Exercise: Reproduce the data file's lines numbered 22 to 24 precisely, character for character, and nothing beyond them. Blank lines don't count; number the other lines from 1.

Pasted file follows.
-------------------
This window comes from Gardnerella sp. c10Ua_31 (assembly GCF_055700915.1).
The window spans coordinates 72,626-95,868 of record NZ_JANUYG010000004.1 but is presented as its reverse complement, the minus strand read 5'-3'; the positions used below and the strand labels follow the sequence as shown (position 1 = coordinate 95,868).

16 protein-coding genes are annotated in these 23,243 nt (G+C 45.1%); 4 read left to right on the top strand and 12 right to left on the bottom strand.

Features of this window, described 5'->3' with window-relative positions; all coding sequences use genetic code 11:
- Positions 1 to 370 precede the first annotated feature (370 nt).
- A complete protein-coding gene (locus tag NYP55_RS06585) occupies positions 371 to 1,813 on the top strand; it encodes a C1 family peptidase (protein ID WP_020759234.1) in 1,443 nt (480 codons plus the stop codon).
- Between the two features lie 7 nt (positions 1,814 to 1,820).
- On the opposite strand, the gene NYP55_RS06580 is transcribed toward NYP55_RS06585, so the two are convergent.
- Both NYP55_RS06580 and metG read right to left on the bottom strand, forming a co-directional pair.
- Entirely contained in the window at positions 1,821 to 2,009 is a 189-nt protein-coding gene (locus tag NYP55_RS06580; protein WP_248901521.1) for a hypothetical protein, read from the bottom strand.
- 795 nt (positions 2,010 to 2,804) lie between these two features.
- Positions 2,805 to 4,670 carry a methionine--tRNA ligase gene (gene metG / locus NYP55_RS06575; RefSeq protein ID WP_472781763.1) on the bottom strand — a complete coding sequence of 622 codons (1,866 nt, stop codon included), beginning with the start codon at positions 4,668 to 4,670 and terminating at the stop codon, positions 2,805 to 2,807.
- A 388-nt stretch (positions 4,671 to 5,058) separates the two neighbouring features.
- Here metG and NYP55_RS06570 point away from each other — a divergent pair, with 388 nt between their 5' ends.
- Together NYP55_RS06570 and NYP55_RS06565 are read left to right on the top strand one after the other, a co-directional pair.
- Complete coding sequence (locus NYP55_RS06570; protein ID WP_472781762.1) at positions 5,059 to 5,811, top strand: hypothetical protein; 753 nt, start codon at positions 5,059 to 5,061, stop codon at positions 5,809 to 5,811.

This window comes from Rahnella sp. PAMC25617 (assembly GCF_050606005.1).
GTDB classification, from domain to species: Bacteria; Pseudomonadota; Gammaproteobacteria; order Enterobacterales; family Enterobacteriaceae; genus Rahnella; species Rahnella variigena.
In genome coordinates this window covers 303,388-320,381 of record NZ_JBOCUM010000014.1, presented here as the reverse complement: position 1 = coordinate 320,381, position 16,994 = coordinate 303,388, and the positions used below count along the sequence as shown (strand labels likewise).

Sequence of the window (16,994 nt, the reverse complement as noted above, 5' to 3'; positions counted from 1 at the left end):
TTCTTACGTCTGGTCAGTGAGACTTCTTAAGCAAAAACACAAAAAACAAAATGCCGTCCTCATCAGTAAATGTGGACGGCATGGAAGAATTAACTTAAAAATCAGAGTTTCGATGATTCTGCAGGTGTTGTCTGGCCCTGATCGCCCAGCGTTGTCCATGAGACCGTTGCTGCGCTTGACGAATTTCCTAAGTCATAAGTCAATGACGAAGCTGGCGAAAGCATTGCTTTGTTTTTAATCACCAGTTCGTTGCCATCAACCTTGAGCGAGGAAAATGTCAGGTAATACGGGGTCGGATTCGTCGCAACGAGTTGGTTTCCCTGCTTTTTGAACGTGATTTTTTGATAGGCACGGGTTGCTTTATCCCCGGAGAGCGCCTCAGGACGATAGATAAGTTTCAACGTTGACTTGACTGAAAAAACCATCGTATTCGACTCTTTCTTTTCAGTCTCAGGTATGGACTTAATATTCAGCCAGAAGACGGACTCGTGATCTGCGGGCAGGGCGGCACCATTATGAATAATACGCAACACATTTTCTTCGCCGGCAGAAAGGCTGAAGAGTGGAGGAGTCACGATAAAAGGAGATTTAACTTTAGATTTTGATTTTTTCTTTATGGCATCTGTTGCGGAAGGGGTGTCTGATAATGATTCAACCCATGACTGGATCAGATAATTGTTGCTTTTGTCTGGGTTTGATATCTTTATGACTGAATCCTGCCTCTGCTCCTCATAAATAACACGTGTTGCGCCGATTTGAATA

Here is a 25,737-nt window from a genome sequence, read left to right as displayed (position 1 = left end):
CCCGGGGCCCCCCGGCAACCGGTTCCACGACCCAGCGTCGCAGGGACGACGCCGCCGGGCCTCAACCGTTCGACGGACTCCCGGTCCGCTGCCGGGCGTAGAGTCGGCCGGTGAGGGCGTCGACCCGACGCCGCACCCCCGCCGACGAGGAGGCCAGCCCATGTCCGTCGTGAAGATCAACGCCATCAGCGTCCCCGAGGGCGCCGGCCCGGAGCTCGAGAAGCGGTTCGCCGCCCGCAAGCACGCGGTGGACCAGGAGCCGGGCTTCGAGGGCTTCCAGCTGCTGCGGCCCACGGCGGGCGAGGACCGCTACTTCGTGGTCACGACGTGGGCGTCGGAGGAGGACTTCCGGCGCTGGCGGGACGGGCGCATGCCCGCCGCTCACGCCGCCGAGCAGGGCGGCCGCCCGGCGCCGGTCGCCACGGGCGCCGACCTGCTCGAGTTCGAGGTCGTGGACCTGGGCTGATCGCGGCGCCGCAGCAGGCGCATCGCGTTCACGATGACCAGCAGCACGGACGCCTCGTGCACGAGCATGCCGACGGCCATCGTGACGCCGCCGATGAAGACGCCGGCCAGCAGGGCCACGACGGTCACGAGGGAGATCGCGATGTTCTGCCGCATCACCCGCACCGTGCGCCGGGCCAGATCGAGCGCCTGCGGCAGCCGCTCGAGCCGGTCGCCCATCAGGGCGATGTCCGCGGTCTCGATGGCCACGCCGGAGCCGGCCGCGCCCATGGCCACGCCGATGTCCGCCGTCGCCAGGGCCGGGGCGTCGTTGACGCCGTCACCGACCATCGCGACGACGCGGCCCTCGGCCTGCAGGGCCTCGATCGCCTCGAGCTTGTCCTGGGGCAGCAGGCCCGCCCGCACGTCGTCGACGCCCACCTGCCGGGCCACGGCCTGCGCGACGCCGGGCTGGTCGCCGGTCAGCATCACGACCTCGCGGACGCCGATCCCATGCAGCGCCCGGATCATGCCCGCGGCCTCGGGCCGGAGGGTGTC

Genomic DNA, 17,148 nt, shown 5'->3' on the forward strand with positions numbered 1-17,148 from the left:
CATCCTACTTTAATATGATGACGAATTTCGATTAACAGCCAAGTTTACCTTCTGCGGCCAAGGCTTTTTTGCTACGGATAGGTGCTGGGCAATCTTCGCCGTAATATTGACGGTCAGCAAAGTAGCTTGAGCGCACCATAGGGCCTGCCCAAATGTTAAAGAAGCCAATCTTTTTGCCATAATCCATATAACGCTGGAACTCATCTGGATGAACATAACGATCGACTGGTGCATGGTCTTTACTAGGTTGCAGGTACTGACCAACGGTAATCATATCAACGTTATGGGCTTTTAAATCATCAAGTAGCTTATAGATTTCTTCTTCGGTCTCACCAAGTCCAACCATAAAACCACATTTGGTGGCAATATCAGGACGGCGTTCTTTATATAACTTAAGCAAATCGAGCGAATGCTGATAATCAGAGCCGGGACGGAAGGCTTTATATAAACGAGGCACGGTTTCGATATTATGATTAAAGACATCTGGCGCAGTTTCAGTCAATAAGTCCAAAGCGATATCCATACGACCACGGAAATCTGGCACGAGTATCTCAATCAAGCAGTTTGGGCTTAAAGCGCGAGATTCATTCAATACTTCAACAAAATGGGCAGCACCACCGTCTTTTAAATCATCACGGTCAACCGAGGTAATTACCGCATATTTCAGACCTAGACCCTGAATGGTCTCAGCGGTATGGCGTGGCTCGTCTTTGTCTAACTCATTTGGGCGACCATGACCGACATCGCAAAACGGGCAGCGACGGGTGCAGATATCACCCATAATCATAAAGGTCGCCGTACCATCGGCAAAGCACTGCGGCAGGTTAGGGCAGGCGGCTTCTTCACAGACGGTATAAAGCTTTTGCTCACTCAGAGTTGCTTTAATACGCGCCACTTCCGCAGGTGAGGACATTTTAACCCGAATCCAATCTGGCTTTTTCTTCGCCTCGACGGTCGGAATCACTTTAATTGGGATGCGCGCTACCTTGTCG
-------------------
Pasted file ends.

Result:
Here is a 25,737-nt window from a genome sequence, read left to right as displayed (position 1 = left end):
CCCGGGGCCCCCCGGCAACCGGTTCCACGACCCAGCGTCGCAGGGACGACGCCGCCGGGCCTCAACCGTTCGACGGACTCCCGGTCCGCTGCCGGGCGTAGAGTCGGCCGGTGAGGGCGTCGACCCGACGCCGCACCCCCGCCGACGAGGAGGCCAGCCCATGTCCGTCGTGAAGATCAACGCCATCAGCGTCCCCGAGGGCGCCGGCCCGGAGCTCGAGAAGCGGTTCGCCGCCCGCAAGCACGCGGTGGACCAGGAGCCGGGCTTCGAGGGCTTCCAGCTGCTGCGGCCCACGGCGGGCGAGGACCGCTACTTCGTGGTCACGACGTGGGCGTCGGAGGAGGACTTCCGGCGCTGGCGGGACGGGCGCATGCCCGCCGCTCACGCCGCCGAGCAGGGCGGCCGCCCGGCGCCGGTCGCCACGGGCGCCGACCTGCTCGAGTTCGAGGTCGTGGACCTGGGCTGATCGCGGCGCCGCAGCAGGCGCATCGCGTTCACGATGACCAGCAGCACGGACGCCTCGTGCACGAGCATGCCGACGGCCATCGTGACGCCGCCGATGAAGACGCCGGCCAGCAGGGCCACGACGGTCACGAGGGAGATCGCGATGTTCTGCCGCATCACCCGCACCGTGCGCCGGGCCAGATCGAGCGCCTGCGGCAGCCGCTCGAGCCGGTCGCCCATCAGGGCGATGTCCGCGGTCTCGATGGCCACGCCGGAGCCGGCCGCGCCCATGGCCACGCCGATGTCCGCCGTCGCCAGGGCCGGGGCGTCGTTGACGCCGTCACCGACCATCGCGACGACGCGGCCCTCGGCCTGCAGGGCCTCGATCGCCTCGAGCTTGTCCTGGGGCAGCAGGCCCGCCCGCACGTCGTCGACGCCCACCTGCCGGGCCACGGCCTGCGCGACGCCGGGCTGGTCGCCGGTCAGCATCACGACCTCGCGGACGCCGATCCCATGCAGCGCCCGGATCATGCCCGCGGCCTCGGGCCGGAGGGTGTC

Genomic DNA, 17,148 nt, shown 5'->3' on the forward strand with positions numbered 1-17,148 from the left: